Ed Davis–Jonas Valanciunas, Toronto Raptors

Your new starting Toronto frontcourt, though Dwane Casey has seldom trusted either to finish close games. These guys are skinny, active, long, fast, and inexperienced; and they produce the kind of interior defense you'd expect when you mix all those ingredients. Valanciunas is prone to overhelping, and his hyperactivity can get him out of balance now and then against skilled post brutes. The Raptors are giving up points at a league-average rate when these two play, an improvement from their bottom-five overall mark, per NBA.com.

The questions come on the other side, where Toronto's offense has fallen off a cliff; the Raps have scored just 93.3 points per 100 possessions in Valanciunas-Davis time, right around Washington's league-worst mark. (My god, has Washington's offense been horrid.)

Davis and Valanciunas are not jump-shooters, and the lane can get very cramped when they play together — a problem that wouldn't be quite as serious if Toronto's perimeter players were healthy. Casey has tried to manufacture that spacing by having them set up as opposite elbows, with one working as the hub of the offense — as screener or passer — while the other works with a shooter on the weak side. This marks a huge expansion in duties for each guy, and Davis has shown more aggression sliding into post position on the left block as Valanciunas rolls down the right side on a pick-and-roll;1 Davis has a nice turnaround lefty hook, and though the results have been uneven, he's on a roll right now and has already taken half as many post-up shots as he attempted all of last season, per Synergy Sports. He's in the top-30 overall in PER and taking a more active part in Toronto's offense.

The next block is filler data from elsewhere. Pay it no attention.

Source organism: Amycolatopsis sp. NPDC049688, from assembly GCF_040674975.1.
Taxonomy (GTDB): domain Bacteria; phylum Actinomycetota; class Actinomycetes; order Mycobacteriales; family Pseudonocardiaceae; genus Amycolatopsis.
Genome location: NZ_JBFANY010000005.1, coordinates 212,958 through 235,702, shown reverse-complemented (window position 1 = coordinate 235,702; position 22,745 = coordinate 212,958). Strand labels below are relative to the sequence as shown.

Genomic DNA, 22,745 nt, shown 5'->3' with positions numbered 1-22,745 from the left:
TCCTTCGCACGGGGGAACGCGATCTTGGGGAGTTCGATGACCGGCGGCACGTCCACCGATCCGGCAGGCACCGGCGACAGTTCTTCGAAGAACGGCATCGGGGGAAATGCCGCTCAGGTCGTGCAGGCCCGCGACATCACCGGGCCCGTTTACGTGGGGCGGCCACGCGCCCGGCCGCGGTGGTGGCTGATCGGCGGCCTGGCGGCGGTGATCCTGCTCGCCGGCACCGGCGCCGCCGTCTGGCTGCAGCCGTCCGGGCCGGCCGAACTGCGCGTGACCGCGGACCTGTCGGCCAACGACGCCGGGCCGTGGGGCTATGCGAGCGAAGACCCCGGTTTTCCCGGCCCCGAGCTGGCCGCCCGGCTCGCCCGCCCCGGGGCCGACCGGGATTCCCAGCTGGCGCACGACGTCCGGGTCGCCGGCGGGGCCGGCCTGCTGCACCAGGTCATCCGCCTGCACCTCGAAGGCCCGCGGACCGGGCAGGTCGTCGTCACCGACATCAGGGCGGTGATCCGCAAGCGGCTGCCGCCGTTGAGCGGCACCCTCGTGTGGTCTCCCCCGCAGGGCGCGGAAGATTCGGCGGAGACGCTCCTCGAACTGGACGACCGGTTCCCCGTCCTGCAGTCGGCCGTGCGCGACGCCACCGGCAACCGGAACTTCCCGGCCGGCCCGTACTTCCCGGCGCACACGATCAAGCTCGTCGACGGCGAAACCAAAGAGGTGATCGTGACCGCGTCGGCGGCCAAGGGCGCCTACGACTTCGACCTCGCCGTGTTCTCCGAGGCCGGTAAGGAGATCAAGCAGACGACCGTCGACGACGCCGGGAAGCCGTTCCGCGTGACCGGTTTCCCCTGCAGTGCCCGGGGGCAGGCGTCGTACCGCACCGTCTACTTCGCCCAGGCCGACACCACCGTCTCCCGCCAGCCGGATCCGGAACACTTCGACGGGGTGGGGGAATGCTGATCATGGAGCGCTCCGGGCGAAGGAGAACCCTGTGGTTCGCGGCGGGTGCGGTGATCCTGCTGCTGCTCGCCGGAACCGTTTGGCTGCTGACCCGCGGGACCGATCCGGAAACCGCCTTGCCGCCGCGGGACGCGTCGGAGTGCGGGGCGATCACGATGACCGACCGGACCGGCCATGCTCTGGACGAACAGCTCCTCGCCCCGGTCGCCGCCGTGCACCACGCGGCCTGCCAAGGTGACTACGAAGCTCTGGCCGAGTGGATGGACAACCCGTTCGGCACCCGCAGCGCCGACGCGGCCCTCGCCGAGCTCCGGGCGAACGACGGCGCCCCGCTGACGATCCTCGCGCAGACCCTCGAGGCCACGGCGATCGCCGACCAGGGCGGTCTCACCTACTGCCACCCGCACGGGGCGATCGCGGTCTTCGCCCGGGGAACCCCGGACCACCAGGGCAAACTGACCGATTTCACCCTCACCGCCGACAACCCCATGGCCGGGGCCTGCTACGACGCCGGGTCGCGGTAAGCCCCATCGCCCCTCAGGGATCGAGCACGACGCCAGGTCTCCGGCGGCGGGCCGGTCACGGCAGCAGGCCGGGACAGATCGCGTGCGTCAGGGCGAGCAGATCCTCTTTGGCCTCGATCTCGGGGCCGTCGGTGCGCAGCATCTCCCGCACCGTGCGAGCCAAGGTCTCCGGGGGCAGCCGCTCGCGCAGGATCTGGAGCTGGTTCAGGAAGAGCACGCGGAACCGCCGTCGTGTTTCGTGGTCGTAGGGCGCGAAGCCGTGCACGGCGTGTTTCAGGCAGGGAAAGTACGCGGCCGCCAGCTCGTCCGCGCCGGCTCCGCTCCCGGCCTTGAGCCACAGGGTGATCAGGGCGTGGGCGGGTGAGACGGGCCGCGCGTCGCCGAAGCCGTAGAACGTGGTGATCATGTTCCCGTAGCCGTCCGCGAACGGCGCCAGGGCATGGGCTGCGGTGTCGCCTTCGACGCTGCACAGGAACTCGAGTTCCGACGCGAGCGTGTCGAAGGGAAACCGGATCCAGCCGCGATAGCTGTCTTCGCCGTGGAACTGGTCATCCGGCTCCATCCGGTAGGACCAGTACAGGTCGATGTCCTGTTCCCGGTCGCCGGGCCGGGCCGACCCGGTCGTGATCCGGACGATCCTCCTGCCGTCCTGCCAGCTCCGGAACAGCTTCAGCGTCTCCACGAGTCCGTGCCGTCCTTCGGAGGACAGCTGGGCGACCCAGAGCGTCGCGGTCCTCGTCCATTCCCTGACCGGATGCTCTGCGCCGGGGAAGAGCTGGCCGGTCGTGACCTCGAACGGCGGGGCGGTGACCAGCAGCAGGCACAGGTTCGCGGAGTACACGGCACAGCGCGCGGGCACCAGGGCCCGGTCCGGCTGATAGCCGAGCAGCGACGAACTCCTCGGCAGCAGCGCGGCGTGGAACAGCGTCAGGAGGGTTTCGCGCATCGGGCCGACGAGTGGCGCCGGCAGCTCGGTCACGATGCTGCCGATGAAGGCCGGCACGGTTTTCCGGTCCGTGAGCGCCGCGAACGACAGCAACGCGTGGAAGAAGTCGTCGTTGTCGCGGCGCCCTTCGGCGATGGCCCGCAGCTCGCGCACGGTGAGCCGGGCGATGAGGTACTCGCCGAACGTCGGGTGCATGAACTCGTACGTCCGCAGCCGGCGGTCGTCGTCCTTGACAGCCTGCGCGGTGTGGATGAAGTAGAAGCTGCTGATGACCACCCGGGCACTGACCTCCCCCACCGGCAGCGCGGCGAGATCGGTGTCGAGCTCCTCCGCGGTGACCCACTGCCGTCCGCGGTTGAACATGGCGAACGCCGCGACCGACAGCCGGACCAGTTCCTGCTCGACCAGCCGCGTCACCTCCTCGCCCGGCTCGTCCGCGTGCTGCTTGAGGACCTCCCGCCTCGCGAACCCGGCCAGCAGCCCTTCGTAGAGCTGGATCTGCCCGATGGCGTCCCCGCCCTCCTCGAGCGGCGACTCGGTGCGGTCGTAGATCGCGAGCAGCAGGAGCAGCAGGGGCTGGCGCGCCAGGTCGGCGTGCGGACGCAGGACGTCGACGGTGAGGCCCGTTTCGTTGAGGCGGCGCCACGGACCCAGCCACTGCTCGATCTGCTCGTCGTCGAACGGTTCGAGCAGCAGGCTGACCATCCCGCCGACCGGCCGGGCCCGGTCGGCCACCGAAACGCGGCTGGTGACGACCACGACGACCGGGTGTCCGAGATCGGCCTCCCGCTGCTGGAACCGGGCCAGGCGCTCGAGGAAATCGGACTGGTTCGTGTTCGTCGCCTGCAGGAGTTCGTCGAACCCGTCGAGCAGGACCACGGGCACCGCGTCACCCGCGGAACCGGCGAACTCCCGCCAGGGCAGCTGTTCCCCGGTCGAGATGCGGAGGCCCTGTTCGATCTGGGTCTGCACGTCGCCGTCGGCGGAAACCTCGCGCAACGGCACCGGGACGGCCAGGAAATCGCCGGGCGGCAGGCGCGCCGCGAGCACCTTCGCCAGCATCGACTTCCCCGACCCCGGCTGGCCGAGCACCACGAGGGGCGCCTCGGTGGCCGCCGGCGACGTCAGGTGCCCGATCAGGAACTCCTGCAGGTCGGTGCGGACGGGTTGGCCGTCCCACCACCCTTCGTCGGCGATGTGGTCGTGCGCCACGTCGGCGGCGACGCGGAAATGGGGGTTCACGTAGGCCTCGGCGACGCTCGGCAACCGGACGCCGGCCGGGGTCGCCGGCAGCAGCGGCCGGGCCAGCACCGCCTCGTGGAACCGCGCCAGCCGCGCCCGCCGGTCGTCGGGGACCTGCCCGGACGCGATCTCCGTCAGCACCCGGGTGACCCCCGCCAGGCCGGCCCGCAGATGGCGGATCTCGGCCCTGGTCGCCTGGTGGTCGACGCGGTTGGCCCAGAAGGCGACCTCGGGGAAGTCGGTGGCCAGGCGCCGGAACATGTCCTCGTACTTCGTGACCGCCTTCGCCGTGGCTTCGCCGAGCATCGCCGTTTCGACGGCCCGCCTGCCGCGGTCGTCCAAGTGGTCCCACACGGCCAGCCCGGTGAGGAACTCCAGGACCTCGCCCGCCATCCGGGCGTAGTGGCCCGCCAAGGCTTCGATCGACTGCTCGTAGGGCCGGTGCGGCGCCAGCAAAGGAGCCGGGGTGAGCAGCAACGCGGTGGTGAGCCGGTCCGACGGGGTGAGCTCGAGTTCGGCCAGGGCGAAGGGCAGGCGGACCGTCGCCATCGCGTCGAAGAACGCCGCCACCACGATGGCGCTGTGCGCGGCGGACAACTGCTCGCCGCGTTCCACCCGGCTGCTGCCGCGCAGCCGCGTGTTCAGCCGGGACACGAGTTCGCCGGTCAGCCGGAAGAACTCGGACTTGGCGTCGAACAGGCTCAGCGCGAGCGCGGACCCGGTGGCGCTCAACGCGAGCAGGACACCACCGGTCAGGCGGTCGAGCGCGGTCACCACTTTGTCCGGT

All good signs, even if both Davis and Valanciunas need to work on avoiding near-collisions in the paint.
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